As 2022 comes to a close, it’s time for our annual roundup of the year’s most popular blog posts. As always, we hope that you’ve found the CGAP blog to be a useful source of expert commentary on the latest developments in financial inclusion, timely research and data, and new ideas.
Our blog covered a diverse range of topics throughout the year. With the world largely past the worst of the COVID-19 pandemic, focus has shifted to other issues that require our attention – namely, a changing climate that disproportionately impacts those living in poverty. Ahead of World Environment Day 2022, CGAP CEO Sophie Sirtaine discussed why financial inclusion matters in this era of urgent climate change. We also took a look at the opportunities financial services offer platform workers, asked if funders can afford to ignore gender norms in financial inclusion, and dissected the long-standing debate on whether microfinance is a friend or foe to those living in poverty worldwide.
Also in the spotlight this year was the Global Findex 2021, which was released over the summer. The dataset was rich with insights on global account ownership, usage, and financial resilience – particularly as they relate to digital finance – and our bloggers quicky set about analyzing the results. They discussed what the latest findings mean through the lens of consumer protection, how more effort is needed to sustain the financial inclusion trajectory in Sub-Saharan Africa, whether the increase in G2P payments globally is translating to inclusion at scale, and, more broadly, do we have the right indicators to measure success?
Check out our audience's favorite topics (and more) below.
In her first blog post as CGAP CEO, Sophie Sirtaine proposed a global agenda for financial inclusion that leads to an inclusive, greener, and more resilient world.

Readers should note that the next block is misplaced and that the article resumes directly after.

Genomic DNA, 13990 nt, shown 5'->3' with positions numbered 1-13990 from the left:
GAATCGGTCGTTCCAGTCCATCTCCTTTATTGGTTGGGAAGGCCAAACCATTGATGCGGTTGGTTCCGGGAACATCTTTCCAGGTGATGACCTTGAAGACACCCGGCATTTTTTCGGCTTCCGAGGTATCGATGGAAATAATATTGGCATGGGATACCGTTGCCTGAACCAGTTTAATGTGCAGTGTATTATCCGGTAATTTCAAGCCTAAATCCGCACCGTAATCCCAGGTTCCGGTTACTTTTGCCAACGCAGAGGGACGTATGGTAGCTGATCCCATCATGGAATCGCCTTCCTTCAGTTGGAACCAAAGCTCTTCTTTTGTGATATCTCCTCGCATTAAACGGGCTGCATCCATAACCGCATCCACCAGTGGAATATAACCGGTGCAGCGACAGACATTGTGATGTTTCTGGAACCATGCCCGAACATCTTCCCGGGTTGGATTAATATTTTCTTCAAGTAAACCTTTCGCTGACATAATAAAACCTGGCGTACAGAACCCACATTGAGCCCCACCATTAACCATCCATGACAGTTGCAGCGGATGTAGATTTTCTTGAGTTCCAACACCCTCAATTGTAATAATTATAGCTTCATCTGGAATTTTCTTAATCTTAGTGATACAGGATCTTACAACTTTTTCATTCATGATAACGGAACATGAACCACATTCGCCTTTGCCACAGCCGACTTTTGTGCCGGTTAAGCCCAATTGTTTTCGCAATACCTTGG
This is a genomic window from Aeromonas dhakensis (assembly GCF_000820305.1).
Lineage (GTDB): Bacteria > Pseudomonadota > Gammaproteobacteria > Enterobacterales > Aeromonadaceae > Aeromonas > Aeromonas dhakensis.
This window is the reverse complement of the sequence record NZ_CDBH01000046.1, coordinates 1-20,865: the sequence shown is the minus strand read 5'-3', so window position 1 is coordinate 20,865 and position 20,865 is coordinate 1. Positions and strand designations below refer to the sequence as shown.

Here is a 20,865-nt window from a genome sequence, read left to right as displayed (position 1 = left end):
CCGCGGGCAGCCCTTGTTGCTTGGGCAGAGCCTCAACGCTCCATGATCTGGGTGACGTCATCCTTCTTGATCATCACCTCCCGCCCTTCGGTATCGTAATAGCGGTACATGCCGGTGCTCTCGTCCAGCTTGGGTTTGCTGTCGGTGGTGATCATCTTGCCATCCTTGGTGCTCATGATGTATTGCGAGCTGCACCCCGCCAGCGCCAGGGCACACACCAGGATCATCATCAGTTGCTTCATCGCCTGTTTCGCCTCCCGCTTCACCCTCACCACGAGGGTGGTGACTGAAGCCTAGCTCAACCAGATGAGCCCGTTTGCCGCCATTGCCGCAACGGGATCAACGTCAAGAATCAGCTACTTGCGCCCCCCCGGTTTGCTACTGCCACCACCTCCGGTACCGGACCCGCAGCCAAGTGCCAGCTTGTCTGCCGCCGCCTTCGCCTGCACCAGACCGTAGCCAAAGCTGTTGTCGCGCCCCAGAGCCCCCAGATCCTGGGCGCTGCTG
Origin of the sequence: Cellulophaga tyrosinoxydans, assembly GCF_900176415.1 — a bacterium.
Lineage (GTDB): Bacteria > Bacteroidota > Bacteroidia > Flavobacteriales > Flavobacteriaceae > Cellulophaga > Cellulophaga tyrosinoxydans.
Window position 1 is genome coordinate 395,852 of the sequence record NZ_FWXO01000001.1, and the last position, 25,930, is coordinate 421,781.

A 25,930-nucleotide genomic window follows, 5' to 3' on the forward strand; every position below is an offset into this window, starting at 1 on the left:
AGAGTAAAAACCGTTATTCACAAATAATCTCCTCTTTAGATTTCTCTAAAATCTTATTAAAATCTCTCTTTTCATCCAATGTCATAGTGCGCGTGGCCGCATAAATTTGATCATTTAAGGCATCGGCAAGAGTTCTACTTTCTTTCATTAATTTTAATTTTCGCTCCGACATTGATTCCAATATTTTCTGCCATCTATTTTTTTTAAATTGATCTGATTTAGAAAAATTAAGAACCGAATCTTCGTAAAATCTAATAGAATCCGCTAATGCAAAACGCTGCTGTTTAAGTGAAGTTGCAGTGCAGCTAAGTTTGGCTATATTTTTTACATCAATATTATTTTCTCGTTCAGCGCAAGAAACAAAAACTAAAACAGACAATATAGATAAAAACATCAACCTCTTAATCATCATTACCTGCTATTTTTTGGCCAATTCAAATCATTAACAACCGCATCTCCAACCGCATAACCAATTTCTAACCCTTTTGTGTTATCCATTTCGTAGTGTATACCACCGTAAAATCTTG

World Environment Day 2022, themed “Only One Earth”, reminded us that this planet is humanity’s only home, with finite resources that we must safeguard. In this blog, we looked not only at who pollutes, but who suffers the impact of climate change most.
The latest Global Findex contains a deep array of insights on global account ownership, usage, and financial resilience. Here, we examined two trends particularly worth exploring – the growth in digital payments that took place in the context of the COVID-19 pandemic, and the relationship between digital payment adoption and use of other financial services.
Mobile payments took hold over a decade ago, but Latin America didn't experience the traction seen elsewhere. Since then, two emerging business models for digital payments in Colombia and Haiti achieved particular success. What did they get right?
Microfinance was once again in the hot seat this year, with two debates fueling a seemingly never-ending cycle of support and criticism for the industry. In this blog, we proposed ways to close knowledge gaps that perpetuate these debates, which are also relevant for the broader financial inclusion community.
With the rapidly changing digital finance market bringing new risks that can only be addressed through a new, holistic approach to consumer protection, this leadership essay argued that it is now time to build a “responsible digital finance ecosystem”.
Believing that financial services can play a role in closing the essential services access gap, CGAP has spent the last decade exploring how financial services can advance access to essential services like education, energy and clean water for the world’s poor. Our findings suggest that financial services are important tools for advancing equitable access to quality essential services like education, housing, and health care.
For International Women’s Day 2022, CGAP identified dozens of consumer risks facing digital financial services users around the world, and emerging evidence suggests women are more at risk than men. In this piece, we highlighted some ways to mitigate these risks for women.
Between the global big techs and the local unicorns, platforms will soon be a major force in financial services if they are not already. Here, we shared the three main sets of challenges platforms pose for regulators.
Teenage men and women in Kenya and South Africa adopt formal savings accounts at similar rates. But when they hit their 20s, men continue to adopt formal services while women begin gravitating toward informal services. Why is that?